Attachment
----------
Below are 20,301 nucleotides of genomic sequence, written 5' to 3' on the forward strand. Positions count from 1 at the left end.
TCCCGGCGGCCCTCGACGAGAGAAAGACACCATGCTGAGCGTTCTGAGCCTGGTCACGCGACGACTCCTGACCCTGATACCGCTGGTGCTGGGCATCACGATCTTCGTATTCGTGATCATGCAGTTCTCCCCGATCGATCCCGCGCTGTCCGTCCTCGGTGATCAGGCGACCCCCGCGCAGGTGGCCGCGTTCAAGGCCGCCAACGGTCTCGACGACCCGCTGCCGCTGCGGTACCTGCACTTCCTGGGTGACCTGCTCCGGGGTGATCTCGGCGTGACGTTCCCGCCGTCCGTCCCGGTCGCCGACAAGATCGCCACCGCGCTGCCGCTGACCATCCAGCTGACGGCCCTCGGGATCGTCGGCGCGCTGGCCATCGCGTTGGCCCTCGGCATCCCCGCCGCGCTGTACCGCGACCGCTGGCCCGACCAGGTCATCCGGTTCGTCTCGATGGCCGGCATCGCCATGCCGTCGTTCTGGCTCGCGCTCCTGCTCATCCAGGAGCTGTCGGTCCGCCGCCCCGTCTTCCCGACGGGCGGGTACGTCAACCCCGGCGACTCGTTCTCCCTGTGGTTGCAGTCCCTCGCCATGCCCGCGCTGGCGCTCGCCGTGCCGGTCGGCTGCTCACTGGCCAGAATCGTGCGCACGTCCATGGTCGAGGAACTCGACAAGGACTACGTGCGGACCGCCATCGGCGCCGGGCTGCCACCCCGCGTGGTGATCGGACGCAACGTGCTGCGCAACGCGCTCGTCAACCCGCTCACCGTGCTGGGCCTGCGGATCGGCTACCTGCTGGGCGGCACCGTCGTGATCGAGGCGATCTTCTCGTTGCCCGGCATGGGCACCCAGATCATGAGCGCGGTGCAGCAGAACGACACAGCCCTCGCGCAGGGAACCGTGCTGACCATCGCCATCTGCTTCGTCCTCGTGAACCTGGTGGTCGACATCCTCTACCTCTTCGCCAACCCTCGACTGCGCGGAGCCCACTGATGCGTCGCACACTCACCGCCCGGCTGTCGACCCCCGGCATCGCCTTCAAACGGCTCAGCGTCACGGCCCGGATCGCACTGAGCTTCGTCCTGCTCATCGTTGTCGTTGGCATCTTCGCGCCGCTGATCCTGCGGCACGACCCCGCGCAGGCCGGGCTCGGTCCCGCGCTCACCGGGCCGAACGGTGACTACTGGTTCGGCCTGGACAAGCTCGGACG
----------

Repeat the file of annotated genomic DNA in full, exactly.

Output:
Below are 20,301 nucleotides of genomic sequence, written 5' to 3' on the forward strand. Positions count from 1 at the left end.
TCCCGGCGGCCCTCGACGAGAGAAAGACACCATGCTGAGCGTTCTGAGCCTGGTCACGCGACGACTCCTGACCCTGATACCGCTGGTGCTGGGCATCACGATCTTCGTATTCGTGATCATGCAGTTCTCCCCGATCGATCCCGCGCTGTCCGTCCTCGGTGATCAGGCGACCCCCGCGCAGGTGGCCGCGTTCAAGGCCGCCAACGGTCTCGACGACCCGCTGCCGCTGCGGTACCTGCACTTCCTGGGTGACCTGCTCCGGGGTGATCTCGGCGTGACGTTCCCGCCGTCCGTCCCGGTCGCCGACAAGATCGCCACCGCGCTGCCGCTGACCATCCAGCTGACGGCCCTCGGGATCGTCGGCGCGCTGGCCATCGCGTTGGCCCTCGGCATCCCCGCCGCGCTGTACCGCGACCGCTGGCCCGACCAGGTCATCCGGTTCGTCTCGATGGCCGGCATCGCCATGCCGTCGTTCTGGCTCGCGCTCCTGCTCATCCAGGAGCTGTCGGTCCGCCGCCCCGTCTTCCCGACGGGCGGGTACGTCAACCCCGGCGACTCGTTCTCCCTGTGGTTGCAGTCCCTCGCCATGCCCGCGCTGGCGCTCGCCGTGCCGGTCGGCTGCTCACTGGCCAGAATCGTGCGCACGTCCATGGTCGAGGAACTCGACAAGGACTACGTGCGGACCGCCATCGGCGCCGGGCTGCCACCCCGCGTGGTGATCGGACGCAACGTGCTGCGCAACGCGCTCGTCAACCCGCTCACCGTGCTGGGCCTGCGGATCGGCTACCTGCTGGGCGGCACCGTCGTGATCGAGGCGATCTTCTCGTTGCCCGGCATGGGCACCCAGATCATGAGCGCGGTGCAGCAGAACGACACAGCCCTCGCGCAGGGAACCGTGCTGACCATCGCCATCTGCTTCGTCCTCGTGAACCTGGTGGTCGACATCCTCTACCTCTTCGCCAACCCTCGACTGCGCGGAGCCCACTGATGCGTCGCACACTCACCGCCCGGCTGTCGACCCCCGGCATCGCCTTCAAACGGCTCAGCGTCACGGCCCGGATCGCACTGAGCTTCGTCCTGCTCATCGTTGTCGTTGGCATCTTCGCGCCGCTGATCCTGCGGCACGACCCCGCGCAGGCCGGGCTCGGTCCCGCGCTCACCGGGCCGAACGGTGACTACTGGTTCGGCCTGGACAAGCTCGGACG